The squares of the Barrio Gótico

An event on our social program, our photowalking tour in May took us on a two-hour walk round Barcelona's Gothic Quarter, through the streets of the old city into a dozen different squares, some of which have existed since Roman times...

  • La Plaça Nova, the start of our walk. Nati explains what we can see in front of us... [photo, Tom].

  • ... Across the square, we've got the remains of the Roman and medieval walls. On the right, the Gothic cathedral [photo, Tom].

  • The narrow streets of the Barrio Gótico (the Gothic Quarter) we enter were once one-way streets for horses-and-carts, the signs for them still visible [photo, Brigitte].

  • Our walk takes us to a dozen different squares, but it's not just the squares, it's the backstreets too that give the Barrio Gótico its atmosphere [photo, Christina].

  • Brigitte's photo captures the impression that the Barrio's walls seem living things, alive, scrawled upon... [photo, Brigitte].

  • The plaque on the pavement outside many of the shops in the old city is the town's recognition of years of service to the city. The symbols are those of the old guilds of craftsmen [photo, Christina]..

  • The Plaça Cucurulla: the black marks on the pavement are discarded chewing gum, at a density of over 115 per square meter here (!), outside a sweet shop, according to a newspaper report [photo, Tom].

  • The Plaza del Pí, where a farm produce market is to be found the first and third weekend of every month [photo, Tom, not taken on the day of our walk]

  • The church of Santa María del Pí reflected in mirrors in a shop window on the opposite side of the square [photo, Christina].

  • The Plaça Sant Josep Oriol is just round the corner...

  • The Plaça Sant Josep Oriol is the scene of an artist's street market every weekend [photo, Tom, not taken on the day of our walk]

  • And we're then got a third almost continuous square, the Placeta del Pí, on the far side of the church [photo, Tom].

  • The Plaça Reial, with lampposts designed by a young man called Antoni Gaudí, dating back to 1878-1879 [photo, Christina].

  • Close up of the Gaudí lamp. In the late 1870s, of course, we were still talking gaslight, not electricity [photo, Brigitte].

  • As we come out of the Plaça Real, a window. It looks rundown, it could do with a coat of paint, with panes replacing, but that's the Barrio Gótico... [photo, Christina].

  • The Plaça George Orwell, celebrating the writer's Homage to Catalonia [photo, Tom].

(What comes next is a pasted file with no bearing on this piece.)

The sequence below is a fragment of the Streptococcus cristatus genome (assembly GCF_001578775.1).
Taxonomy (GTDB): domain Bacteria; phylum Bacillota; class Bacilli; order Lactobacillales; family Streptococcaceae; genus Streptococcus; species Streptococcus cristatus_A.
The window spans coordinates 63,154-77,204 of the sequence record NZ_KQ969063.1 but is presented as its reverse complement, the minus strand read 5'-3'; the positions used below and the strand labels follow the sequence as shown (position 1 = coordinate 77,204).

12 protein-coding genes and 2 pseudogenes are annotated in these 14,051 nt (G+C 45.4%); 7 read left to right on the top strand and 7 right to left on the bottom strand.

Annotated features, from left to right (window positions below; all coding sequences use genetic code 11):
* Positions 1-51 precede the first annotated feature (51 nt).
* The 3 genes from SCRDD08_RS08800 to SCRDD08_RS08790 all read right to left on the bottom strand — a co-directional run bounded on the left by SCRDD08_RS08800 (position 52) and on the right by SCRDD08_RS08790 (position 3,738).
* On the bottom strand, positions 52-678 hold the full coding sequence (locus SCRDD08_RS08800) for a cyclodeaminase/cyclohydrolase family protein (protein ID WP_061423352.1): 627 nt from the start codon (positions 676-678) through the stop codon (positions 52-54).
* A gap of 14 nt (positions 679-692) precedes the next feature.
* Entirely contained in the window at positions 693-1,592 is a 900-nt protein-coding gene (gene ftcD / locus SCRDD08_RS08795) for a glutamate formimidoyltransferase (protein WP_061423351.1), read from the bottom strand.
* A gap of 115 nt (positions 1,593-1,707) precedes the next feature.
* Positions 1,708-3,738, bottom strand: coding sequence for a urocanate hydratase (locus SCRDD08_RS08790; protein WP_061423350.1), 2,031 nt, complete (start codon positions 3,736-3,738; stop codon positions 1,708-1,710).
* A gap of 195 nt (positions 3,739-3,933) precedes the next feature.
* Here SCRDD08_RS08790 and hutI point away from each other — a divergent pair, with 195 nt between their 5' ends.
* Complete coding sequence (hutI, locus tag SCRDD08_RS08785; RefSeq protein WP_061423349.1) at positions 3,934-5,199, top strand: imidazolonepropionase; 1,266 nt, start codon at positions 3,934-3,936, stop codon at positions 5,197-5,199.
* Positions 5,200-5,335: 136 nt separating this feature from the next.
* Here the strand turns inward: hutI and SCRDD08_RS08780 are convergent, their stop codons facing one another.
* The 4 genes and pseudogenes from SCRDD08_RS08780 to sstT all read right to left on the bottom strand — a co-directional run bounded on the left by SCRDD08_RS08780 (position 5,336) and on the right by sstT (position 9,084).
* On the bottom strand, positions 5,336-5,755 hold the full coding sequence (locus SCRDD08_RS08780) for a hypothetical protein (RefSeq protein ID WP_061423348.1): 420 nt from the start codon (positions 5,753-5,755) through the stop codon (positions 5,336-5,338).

• Bikes in the Plaça George Orwell. Much of the Barrio Gótico is closed to motor traffic, making it ideal for cyclists -- but watch out for those tourists [photo, Tom]!

  • More bikes in our next square, the Plaça de la Verònica [photo, Tom].

  • Our next stop, the Plaça dels Traginers [photo, Tom].

  • The Plaça dels Traginers is one of the places in the Barrio Gótico where you can still see vestiges of the Roman walls [photo, Tom].

  • Bar on the corner in the Plaça dels Traginers: away from the tourists, the Barrio is still lived in by real people [photo, Brigitte].

  • We're now in the Plaça Sant Just, hidden away behind the Town Hall [photo, Tom].

  • Plaça Sant Just. The graffiti is one of the features of the Barrio Gótico [photo, Tom].

  • We've now come to the Plaça Sant Jaume, the seat of government since the square was the Roman forum [photo, Tom].

  • Streetlamps in the Plaça Sant Jaume [photo, Tom].

  • The Catalan flag flies over the Palau de la Generalitat, home of the autonomous government of Catalonia [photo, Brigitte].

  • The fountain in the Plaça de Sant Felip Neri, currently completely dry, as Spain suffers from its worst drought in years [photo, Tom].

  • Normally, the Plaça Felip Neri is deserted, the running water in the fountain the only sound... Until school comes out, that is! [photo, Brigitte].

  • Coming out of the Plaça Felip Neri: there are corners of the old city that still feel medieval [photo, Tom].

  • The ghostly figures are from the fountains in the Plaça Sant Just, the buildings superimposed from another photo [photo, Christina].

  • A cheap hotel... Parts of the Barrio Gótico seem like they've sprung from a film or a novel, perhaps a crime story [photo, Christina].

  • The Plaça del Rei: the Palace of the King of Aragon when (in the 14th and 15th centuries), Aragon had an Empire spreading across the Mediterranean as far as Sicily and Greece [photo, Tom].

  • Busker in the Plaça del Rei [photo, Tom].

  • Nearing the end of our walk now. Note the phototricyclists (who weren't actually with us!) [photo, Tom].

  • The Plaça de l'Angel [photo, Tom].

  • A cake shop window in the Plaça de l'Angel: now that would be a good place to end a walking tour! [photo, Tom].

  • And our walk ends in the Plaça Ramon Berenguer El Gran, dominated by the statue of Ramon Berenguer, one of the great Aragonese empire builders [photo, Tom].

  • Photowalking Barcelona: postcards in a picture postcard city.

Images by Brigitte Schaefer, Christina Milinusic and Tom Walton.

No, sorry, you do not have permission to copy them and use them on other websites.

Other Barcelona photowalking trips

Barcelona's amazing Modernista houses

Squares of the Barrio Gótico

The districts of Sant Pere and La Ribera

Lo pegado y pintado en las paredes del Gótico: Graffiti in Barcelona


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